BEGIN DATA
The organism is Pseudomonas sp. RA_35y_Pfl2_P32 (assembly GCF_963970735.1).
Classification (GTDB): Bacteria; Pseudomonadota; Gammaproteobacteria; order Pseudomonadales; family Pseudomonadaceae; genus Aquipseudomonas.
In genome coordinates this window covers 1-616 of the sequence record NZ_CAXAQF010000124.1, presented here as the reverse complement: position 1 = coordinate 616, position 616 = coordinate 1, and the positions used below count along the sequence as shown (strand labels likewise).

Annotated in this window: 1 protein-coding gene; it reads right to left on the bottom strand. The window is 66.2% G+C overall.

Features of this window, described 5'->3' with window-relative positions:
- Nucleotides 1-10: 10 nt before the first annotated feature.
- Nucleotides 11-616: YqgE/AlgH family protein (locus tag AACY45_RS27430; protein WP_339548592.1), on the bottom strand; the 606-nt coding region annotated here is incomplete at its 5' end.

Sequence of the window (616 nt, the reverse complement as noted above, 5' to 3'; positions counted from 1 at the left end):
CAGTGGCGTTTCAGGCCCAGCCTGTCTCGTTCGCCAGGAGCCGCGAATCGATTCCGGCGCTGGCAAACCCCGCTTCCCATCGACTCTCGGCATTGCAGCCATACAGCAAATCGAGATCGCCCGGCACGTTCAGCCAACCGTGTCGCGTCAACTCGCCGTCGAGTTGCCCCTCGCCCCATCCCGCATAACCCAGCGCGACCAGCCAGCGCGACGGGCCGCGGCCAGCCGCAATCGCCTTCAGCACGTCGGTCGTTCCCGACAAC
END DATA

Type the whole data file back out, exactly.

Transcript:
The organism is Pseudomonas sp. RA_35y_Pfl2_P32 (assembly GCF_963970735.1).
Classification (GTDB): Bacteria; Pseudomonadota; Gammaproteobacteria; order Pseudomonadales; family Pseudomonadaceae; genus Aquipseudomonas.
In genome coordinates this window covers 1-616 of the sequence record NZ_CAXAQF010000124.1, presented here as the reverse complement: position 1 = coordinate 616, position 616 = coordinate 1, and the positions used below count along the sequence as shown (strand labels likewise).

Annotated in this window: 1 protein-coding gene; it reads right to left on the bottom strand. The window is 66.2% G+C overall.

Features of this window, described 5'->3' with window-relative positions:
- Nucleotides 1-10: 10 nt before the first annotated feature.
- Nucleotides 11-616: YqgE/AlgH family protein (locus tag AACY45_RS27430; protein WP_339548592.1), on the bottom strand; the 606-nt coding region annotated here is incomplete at its 5' end.

Sequence of the window (616 nt, the reverse complement as noted above, 5' to 3'; positions counted from 1 at the left end):
CAGTGGCGTTTCAGGCCCAGCCTGTCTCGTTCGCCAGGAGCCGCGAATCGATTCCGGCGCTGGCAAACCCCGCTTCCCATCGACTCTCGGCATTGCAGCCATACAGCAAATCGAGATCGCCCGGCACGTTCAGCCAACCGTGTCGCGTCAACTCGCCGTCGAGTTGCCCCTCGCCCCATCCCGCATAACCCAGCGCGACCAGCCAGCGCGACGGGCCGCGGCCAGCCGCAATCGCCTTCAGCACGTCGGTCGTTCCCGACAAC